In the years that have passed since it happened I have wondered and thought many times about why I loved them so much. The only answer I can come up with is this: they seemed so goddam happy just swimming around and around. I suppose a guppy knows what he is and never did one die of hubris which, by the way, is a Greek word that you can’t translate into English except by saying that it sort of means pride. Wanting too much. It’s the reason Oedipus got into all that trouble and why Antigone got hers. Hubris. That’s why. You could put guppies in a huge pool or in a little dish and they’d still swim around and around, happy, I think, and never complaining. They’d found the handle. Which is more than most of us can say.
And one hot, rainy afternoon I was sitting in my father’s chair, watching them. Having just eaten lunch I was feeling pretty at peace with the world when, for some reason, I got to wondering if guppies ever were hungry. I clambered down from the chair, walked over, and stuck my nose against the glass, staring at them cross-eyed. Then I ran and asked my mother, who was sipping tea with Mrs. O’Brien, a neighbor from a couple of houses down. When I asked her, my mother smiled at me, and I’ll never forget what she said: “Why of course they do, Raymond. Just like people, they have to be fed. Now run along.”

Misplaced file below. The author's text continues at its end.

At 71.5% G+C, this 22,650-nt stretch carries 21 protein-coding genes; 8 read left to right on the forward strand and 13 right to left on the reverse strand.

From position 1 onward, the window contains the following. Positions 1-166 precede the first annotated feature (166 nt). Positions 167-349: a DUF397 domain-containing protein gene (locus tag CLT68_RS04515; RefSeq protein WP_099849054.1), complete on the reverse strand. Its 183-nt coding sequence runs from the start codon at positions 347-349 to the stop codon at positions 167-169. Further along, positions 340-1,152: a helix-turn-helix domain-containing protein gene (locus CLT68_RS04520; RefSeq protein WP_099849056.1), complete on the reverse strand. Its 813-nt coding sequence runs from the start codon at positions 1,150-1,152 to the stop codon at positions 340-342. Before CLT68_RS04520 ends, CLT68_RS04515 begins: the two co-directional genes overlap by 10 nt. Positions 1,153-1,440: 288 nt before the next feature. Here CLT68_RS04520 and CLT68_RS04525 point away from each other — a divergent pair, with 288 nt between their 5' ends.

So I ran along, back to the study. And a little later, when I saw that big jar sitting high on a bookshelf, I knew, just as sure as God made green apples, that it was guppy food. So I took it down, looked at it and, after a while, I sprinkled some on top of the water.